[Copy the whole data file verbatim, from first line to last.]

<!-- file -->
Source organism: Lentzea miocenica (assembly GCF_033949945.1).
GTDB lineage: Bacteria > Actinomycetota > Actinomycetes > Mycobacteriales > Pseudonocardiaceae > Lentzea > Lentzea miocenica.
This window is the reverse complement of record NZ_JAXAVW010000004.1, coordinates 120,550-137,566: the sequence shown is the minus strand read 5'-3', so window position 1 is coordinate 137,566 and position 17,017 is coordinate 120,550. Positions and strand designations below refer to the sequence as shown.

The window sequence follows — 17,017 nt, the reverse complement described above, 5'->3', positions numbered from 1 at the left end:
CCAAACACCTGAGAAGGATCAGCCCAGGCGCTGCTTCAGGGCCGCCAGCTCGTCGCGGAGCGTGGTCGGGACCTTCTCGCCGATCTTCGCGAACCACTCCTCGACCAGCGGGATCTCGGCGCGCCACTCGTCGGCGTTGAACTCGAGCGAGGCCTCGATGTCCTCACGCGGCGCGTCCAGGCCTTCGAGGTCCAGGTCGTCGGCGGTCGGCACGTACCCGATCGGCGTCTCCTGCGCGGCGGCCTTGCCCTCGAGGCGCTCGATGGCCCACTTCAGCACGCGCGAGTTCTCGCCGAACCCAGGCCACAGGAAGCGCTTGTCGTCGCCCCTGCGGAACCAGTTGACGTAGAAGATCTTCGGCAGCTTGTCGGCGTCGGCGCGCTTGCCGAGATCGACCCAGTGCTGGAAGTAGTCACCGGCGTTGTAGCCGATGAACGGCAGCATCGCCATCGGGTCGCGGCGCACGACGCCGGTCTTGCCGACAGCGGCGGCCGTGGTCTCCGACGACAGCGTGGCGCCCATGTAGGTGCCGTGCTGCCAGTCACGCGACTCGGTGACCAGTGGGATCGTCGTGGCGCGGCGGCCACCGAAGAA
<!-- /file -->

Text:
Source organism: Lentzea miocenica (assembly GCF_033949945.1).
GTDB lineage: Bacteria > Actinomycetota > Actinomycetes > Mycobacteriales > Pseudonocardiaceae > Lentzea > Lentzea miocenica.
This window is the reverse complement of record NZ_JAXAVW010000004.1, coordinates 120,550-137,566: the sequence shown is the minus strand read 5'-3', so window position 1 is coordinate 137,566 and position 17,017 is coordinate 120,550. Positions and strand designations below refer to the sequence as shown.

The window sequence follows — 17,017 nt, the reverse complement described above, 5'->3', positions numbered from 1 at the left end:
CCAAACACCTGAGAAGGATCAGCCCAGGCGCTGCTTCAGGGCCGCCAGCTCGTCGCGGAGCGTGGTCGGGACCTTCTCGCCGATCTTCGCGAACCACTCCTCGACCAGCGGGATCTCGGCGCGCCACTCGTCGGCGTTGAACTCGAGCGAGGCCTCGATGTCCTCACGCGGCGCGTCCAGGCCTTCGAGGTCCAGGTCGTCGGCGGTCGGCACGTACCCGATCGGCGTCTCCTGCGCGGCGGCCTTGCCCTCGAGGCGCTCGATGGCCCACTTCAGCACGCGCGAGTTCTCGCCGAACCCAGGCCACAGGAAGCGCTTGTCGTCGCCCCTGCGGAACCAGTTGACGTAGAAGATCTTCGGCAGCTTGTCGGCGTCGGCGCGCTTGCCGAGATCGACCCAGTGCTGGAAGTAGTCACCGGCGTTGTAGCCGATGAACGGCAGCATCGCCATCGGGTCGCGGCGCACGACGCCGGTCTTGCCGACAGCGGCGGCCGTGGTCTCCGACGACAGCGTGGCGCCCATGTAGGTGCCGTGCTGCCAGTCACGCGACTCGGTGACCAGTGGGATCGTCGTGGCGCGGCGGCCACCGAAGAA